#26. It’s (Almost) Showtime….

 

Image

Can you spell  P R O C R A S T I N A T E ?

Procrastination. It’s one of those constant challenges that lurk under my bed, along with the ever-present impostor syndrome that I struggle with. (I started writing this blog to fight this stuff.) I know myself well enough to know that if it weren’t for deadlines, I might not get anything big accomplished. Which is why I feel so fortunate to have them, big fat deadlines. The current one looming  (which I’ve had on the calendar for the past couple of years) is Friday, April 25th, the date of my exhibition opening at Alexey von Schlippe Gallery of Art.

Actually, the real deadline is on Tuesday, the 22nd. That’s when I deliver the work to the gallery, which is about an hour away. I’ve already reserved the UHaul van, and yesterday most of the paintings got wrapped up and taped, in heavy plastic sheeting. Still need to put wires on about 11 paintings… So far it looks like 30 paintings will be installed, from big (53×65”) to small (10×10”), although if I have it together, one more little painting will be finished by Tuesday.

Image

a bunch of paintings about to be wrapped (typical studio, although usually they are not scattered all over the floor)

I’d love to hear from you about how you work with deadlines and establish goals. And if you happen to be anywhere near Groton CT before June 7, maybe make a side trip to the AvS gallery, and check out my show there… it’s an amazing place to visit, a huge stone mansion, with a gorgeous sculpture path along the water (slideshow— you can advance the images manually) and beautiful grounds and ocean views. Worth a trip…Image

P.S. The gallery has four rooms, and there are three other artists showing in the other rooms. Here is the link to preview the show.

#24. Abstraction is in the details (or: painting pieces of paintings)

Painting a piece of a painting…? I’ve played with this idea in the past (not very successfully)– to isolate a small section of a painting, and reference it to make a large painting. If only I could magnify the immediacy and verve that live in those sexy little sections that were produced through spontaneity and intuitive mark-making, and create BIG paintings echoing those same qualities. Sounds easy. Ha.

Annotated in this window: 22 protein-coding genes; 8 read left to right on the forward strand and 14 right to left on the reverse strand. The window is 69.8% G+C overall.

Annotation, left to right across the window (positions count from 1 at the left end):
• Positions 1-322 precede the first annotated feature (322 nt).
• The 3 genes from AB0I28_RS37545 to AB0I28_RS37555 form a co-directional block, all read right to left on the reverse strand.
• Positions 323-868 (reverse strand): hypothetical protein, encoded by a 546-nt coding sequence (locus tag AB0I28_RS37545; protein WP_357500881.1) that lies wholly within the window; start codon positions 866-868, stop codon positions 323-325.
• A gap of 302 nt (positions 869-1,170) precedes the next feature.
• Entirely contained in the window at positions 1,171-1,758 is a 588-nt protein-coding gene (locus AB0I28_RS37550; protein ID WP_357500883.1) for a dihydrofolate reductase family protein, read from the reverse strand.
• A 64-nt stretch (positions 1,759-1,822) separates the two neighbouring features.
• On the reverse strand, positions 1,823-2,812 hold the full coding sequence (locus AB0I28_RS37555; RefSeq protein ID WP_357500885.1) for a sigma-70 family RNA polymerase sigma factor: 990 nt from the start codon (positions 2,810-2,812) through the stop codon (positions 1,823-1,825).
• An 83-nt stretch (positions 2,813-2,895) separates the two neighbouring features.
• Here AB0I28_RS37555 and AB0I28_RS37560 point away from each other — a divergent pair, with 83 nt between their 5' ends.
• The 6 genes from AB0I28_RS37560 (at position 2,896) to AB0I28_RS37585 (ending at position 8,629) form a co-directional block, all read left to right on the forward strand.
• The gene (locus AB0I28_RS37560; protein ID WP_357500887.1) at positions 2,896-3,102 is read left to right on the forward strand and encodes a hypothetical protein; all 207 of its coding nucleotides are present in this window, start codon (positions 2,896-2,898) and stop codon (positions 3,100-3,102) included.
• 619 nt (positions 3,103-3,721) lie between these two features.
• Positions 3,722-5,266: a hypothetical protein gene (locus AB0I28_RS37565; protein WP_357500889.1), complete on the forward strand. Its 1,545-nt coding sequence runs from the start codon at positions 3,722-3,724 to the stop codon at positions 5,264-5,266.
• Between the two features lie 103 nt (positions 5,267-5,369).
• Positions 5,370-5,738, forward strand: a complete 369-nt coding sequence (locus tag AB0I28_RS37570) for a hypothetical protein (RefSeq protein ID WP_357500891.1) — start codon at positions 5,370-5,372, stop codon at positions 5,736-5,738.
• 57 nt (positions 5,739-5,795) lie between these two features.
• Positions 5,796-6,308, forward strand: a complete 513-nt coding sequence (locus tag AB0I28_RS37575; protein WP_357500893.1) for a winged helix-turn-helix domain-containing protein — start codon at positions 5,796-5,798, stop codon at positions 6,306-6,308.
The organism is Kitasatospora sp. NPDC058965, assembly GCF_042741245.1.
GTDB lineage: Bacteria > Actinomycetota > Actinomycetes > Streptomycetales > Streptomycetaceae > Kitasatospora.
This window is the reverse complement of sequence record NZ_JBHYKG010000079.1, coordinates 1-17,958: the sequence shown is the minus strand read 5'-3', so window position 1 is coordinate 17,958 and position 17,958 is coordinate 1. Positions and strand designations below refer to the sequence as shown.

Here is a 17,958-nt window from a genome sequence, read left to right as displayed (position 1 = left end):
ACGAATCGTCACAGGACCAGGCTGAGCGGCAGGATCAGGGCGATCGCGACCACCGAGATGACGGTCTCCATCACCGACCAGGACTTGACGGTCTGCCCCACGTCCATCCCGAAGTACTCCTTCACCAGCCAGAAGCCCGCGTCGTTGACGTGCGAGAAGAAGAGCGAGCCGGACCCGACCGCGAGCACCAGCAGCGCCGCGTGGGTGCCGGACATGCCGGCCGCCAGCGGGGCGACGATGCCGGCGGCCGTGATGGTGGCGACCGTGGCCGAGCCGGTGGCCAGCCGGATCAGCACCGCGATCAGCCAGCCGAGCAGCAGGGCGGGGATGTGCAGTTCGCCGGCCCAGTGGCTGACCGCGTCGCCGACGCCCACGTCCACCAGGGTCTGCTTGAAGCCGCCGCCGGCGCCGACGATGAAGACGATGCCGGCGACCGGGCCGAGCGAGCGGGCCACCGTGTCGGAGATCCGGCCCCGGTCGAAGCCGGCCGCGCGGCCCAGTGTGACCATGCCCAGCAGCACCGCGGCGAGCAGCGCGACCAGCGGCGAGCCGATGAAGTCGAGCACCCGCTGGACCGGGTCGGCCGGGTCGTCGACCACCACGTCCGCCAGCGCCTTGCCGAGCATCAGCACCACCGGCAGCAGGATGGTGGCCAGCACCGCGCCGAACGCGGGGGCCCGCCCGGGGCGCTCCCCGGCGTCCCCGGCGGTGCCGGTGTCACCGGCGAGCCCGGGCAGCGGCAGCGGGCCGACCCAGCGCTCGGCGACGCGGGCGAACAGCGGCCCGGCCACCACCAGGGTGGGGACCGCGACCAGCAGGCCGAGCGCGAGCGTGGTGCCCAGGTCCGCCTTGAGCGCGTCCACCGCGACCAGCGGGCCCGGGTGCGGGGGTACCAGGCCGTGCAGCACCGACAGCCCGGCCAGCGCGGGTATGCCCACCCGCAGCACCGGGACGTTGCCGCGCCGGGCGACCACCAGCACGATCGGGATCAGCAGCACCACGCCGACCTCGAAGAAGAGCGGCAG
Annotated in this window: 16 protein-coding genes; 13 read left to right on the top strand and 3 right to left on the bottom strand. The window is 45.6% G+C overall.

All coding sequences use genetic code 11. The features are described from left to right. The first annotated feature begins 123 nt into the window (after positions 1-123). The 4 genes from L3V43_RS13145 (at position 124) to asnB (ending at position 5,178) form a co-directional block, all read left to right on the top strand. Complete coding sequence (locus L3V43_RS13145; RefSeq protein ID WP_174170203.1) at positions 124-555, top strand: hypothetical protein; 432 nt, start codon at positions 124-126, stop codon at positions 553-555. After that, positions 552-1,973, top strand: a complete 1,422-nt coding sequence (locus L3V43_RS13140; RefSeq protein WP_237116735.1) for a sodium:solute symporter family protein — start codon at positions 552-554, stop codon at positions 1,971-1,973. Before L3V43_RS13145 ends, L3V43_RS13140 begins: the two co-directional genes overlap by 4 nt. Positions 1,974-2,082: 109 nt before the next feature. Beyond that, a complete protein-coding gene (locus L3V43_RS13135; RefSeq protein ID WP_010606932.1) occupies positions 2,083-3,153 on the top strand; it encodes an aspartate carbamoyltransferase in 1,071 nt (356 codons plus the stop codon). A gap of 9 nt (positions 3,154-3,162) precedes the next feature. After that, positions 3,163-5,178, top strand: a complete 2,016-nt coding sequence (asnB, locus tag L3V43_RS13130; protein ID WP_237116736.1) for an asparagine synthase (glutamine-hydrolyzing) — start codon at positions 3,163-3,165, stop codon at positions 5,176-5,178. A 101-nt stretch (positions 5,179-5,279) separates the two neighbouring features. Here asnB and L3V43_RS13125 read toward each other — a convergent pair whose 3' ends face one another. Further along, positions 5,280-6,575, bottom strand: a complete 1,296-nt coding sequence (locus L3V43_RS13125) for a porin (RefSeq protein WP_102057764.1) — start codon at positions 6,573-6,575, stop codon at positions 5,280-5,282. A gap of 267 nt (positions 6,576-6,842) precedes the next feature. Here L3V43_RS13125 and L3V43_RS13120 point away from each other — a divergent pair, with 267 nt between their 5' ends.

So my last post showed the large piece I recently finished— “New Territory”.

Image

“New Territory. 53×65”. mixed media on Fabriano paper. ©2014 Karen Rand Anderson

What I didn’t say about it  is that it’s actually referenced from a very small detail from another painting, “Shadow Walk”, 36×36”, mixed media on wood panel. See the loose reference? This detail is about 4×6″. (I left out the dead tree in the 53×65″painting.)

Imagedetail, “Shadow Walk”

Here’s the quick journal sketch: Image

 And here’s the original painting:

Image

Shadow Walk, 36×36″. mixed media on wood panel. ©2014 Karen Rand Anderson

I still like the detail best.

 Abstract expressionist Franz Kline  was able to maintain that freshness from small sketches to gargantuan canvases.  He loved the quality of the mark-making in his small quick brush sketches, and in 1948 when his buddy Willem de Kooning turned him on to the Bell-Opticon opaque projector, he discovered he could project those small energetic strokes as enlarged abstract gestures. He grabbed a big brush, some black house paint, and used the projected images as templates for some very big paintings, which became huge calligraphic statements on the canvas.

ImageFranz Kline in studio, 1954.  Fritz Goro photo.

When Kline first projected one of his small ink sketches onto the wall, this is what he described:

“A four by five inch black drawing of a rocking chair…loomed in gigantic black strokes which eradicated any image, the strokes expanding as entities in themselves, unrelated to any entity but that of their own existence.”

Sounds like abstract expressionism in a nutshell.

Image

Franz Kline (American, 1910-1962). Untitled II, ca. 1952. Ink and oil on cut-and-pasted telephone-book pages on paper on board. 11 x 9 in. (28.1 x 23 cm). © 2010 The Franz Kline Estate / Artists Rights Society (ARS), New York

 Here’s a short, jazzy little video from the MoMA about Kline’s painting process. 

Keep in mind that the bigger you go, the more you spend— time, materials, energy. Bigger brushes=expensive; bigger canvas or panel= way expensive; more paint (oil or acrylic) = way, way more expensive.  Klein used black enamel house paint because he could get it inexpensively, and loved the workability of it. [Oh well, I’m a coloroholic, I’ll  admit it. Also I use water-based materials. No more toxic stuff in my studio] So, big for me is say, 60 or 70″. Big for Kline was, well, REALLY big.